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Bengal Tiger at the Baghdad Zoo. There are so many levels to Bengal Tiger at the Baghdad Zoo and such a mix of clarity and evocative ambiguity in the way these levels are presented. The play talks about the ugliness and irrationality of war and the dividing lines between cultures — also those between animal and human, life and death, compassion and cruelty. American soldiers rampage through a burning landscape they don't begin to understand; Iraqis struggle to survive. No one is purely good or purely evil, with one exception: Uday Hussein, Saddam's son, appears here as a strutting, heartless braggart. The action begins as a couple of soldiers, Tom and Kev, guard the Tiger's cage. Tom boasts to Kev about the loot he's taken from Uday's gaudy palace — a golden gun and a golden toilet seat, both of which he hopes to sell. The Tiger paces hungrily; when Tom tries to feed him, he bites off his hand. Kev responds by shooting the Tiger. But the dead never stay dead in this world, and no violent act is ever really over. Literally haunted by the Tiger, Kev finds his mind beginning to go in the middle of his brutal interrogation of an Iraqi family. Like the Tiger, in death he transforms, slowly gaining in understanding. Then there's Musa, Tom's translator, haunted by another corpse: Uday himself, carrying the head of his brother Qusay in a bag and endlessly taunting Musa with the details of how he tortured and murdered Musa's young sister. Though it deals with issues of life and death, Bengal Tiger is oddly gentle in tone, and frequently very funny. It engages your brain, mind and heart simultaneously, cooking up a mix of insights and questions you'll be exploring for some time to come. Presented by Edge Theatre Company through September 29, 1560 Teller Street, Lakewood, 303-232-0363, theedgetheatre.com. Reviewed September 12.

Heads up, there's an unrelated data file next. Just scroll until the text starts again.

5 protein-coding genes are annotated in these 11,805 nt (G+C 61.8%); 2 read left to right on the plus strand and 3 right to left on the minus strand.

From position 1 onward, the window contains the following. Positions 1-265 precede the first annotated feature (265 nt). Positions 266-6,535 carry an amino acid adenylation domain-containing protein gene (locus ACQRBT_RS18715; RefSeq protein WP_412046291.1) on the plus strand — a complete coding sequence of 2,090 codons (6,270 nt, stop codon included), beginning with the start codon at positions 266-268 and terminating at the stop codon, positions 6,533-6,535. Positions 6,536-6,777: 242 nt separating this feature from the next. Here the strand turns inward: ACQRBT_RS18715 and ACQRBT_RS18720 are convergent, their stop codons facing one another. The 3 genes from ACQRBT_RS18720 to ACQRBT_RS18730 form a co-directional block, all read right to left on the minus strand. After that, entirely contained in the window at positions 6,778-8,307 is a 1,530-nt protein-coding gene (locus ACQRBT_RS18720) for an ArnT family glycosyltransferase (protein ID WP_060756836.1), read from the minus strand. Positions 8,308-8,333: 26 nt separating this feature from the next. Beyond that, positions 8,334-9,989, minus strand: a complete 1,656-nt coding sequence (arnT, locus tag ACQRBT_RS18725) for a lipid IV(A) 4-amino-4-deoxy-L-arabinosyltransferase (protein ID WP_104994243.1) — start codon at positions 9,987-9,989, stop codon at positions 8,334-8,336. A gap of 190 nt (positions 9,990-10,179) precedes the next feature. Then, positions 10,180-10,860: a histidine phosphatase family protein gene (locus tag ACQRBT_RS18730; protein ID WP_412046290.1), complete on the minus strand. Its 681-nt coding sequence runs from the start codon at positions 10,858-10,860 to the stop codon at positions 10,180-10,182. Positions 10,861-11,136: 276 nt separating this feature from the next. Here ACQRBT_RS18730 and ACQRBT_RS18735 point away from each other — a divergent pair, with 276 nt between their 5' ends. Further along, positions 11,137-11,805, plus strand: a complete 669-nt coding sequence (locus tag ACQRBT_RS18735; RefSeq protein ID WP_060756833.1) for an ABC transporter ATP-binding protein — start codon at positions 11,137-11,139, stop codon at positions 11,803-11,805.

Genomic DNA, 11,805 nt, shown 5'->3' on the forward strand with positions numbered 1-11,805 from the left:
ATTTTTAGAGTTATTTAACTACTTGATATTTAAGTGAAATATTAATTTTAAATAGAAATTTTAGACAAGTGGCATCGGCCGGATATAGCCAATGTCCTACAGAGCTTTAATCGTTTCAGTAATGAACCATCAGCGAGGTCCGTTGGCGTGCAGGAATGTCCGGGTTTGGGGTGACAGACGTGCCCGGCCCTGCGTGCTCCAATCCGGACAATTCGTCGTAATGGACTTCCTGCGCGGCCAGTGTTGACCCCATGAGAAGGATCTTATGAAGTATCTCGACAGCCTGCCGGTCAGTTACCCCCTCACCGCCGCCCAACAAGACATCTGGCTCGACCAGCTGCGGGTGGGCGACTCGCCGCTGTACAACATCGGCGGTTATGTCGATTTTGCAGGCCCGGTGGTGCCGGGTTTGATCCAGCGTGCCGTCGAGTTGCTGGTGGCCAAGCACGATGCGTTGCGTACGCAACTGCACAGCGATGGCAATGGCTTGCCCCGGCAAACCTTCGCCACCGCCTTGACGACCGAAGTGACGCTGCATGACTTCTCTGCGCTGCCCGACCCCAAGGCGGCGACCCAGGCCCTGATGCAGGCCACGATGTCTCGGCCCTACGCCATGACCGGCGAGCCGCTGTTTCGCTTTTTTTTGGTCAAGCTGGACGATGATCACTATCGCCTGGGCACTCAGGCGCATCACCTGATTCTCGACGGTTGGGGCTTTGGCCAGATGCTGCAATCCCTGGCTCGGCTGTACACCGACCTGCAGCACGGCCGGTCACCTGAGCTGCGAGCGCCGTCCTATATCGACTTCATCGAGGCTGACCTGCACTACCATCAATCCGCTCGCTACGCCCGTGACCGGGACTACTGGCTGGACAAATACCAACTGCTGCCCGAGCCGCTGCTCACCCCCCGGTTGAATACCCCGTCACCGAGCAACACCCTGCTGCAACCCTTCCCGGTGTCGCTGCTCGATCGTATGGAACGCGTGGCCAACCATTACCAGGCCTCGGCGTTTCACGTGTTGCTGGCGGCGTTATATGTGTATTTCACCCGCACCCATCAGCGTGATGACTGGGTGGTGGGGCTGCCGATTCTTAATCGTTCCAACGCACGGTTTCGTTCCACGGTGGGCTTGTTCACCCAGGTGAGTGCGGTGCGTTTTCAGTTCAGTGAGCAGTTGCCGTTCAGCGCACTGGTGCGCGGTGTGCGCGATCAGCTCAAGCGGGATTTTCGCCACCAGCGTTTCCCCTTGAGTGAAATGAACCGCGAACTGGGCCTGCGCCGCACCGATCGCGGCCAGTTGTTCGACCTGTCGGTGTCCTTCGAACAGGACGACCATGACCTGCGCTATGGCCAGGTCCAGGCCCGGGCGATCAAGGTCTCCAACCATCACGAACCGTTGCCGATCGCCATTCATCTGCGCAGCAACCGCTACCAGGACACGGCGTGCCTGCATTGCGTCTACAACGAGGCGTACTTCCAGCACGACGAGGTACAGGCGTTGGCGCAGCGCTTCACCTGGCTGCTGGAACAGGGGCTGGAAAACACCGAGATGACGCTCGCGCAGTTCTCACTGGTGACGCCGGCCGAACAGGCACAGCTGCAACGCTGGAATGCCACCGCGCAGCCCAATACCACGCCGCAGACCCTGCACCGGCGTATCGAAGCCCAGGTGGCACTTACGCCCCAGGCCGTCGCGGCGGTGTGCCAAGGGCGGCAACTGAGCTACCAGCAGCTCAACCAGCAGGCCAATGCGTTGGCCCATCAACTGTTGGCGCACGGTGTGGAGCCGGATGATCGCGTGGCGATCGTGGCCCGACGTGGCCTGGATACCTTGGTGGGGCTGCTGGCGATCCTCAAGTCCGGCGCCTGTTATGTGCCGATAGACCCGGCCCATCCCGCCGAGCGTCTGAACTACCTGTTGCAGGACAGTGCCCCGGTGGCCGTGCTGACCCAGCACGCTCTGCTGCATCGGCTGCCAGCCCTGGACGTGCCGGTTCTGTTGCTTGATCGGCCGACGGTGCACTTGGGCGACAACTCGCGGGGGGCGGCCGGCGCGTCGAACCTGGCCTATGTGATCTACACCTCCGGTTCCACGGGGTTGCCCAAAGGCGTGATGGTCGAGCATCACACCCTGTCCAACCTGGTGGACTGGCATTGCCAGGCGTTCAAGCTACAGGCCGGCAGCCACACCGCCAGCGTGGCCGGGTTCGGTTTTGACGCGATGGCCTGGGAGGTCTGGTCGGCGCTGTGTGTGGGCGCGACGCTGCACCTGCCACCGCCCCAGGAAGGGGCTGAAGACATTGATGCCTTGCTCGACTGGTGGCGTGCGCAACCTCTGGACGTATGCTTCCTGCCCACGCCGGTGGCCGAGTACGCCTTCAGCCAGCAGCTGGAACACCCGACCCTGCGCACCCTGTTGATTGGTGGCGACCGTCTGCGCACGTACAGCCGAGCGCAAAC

Metamorphoses. Mary Zimmerman's play is a retelling of nine myths, most of them from Ovid. It takes place in and around a pool of water, and water imagery dominates as characters transform within the pool's depths or skim across the surface, create murderous watery mayhem or playfully splash each other. Eight performers act out the myths, metamorphosing appropriately as they do. These myths are meta-stories, rooted deep in the human psyche (which, as the play tells us, once meant "soul" rather than representing the personal travails and neuroses embedded in the current word "psychology"). They deal with universal themes: change and transformation, death, familial relationships, varieties of love and love's redemptive powers, selflessness and, in two cases, untrammeled greed. One tells of King Midas, whose worship of gold destroys his only daughter. In another, Erysichthon chops down a tree sacred to Ceres, goddess of summer and fruitfulness, and the spirit Hunger is sent to punish him; maddened, he consumes everything he has, finally devouring his own flesh. The tone of the production is anything but lofty and solemn, though some scenes are deeply moving. There are all kinds of comic moments: a mime sequence showing Narcissus paralyzed by his own beauty; Phaeton floating on a plastic raft and complaining to his analyst that his father, Phoebus Apollo, won't let him drive the car. Directed by Geoffrey Kent, this Metamorphoses turns out to be a brilliant explication of a beautiful text. Presented by the Aurora Fox through September 22, 9900 East Colfax Avenue, Aurora, 303-739-1970, aurorafox.org. Reviewed August 22.

 
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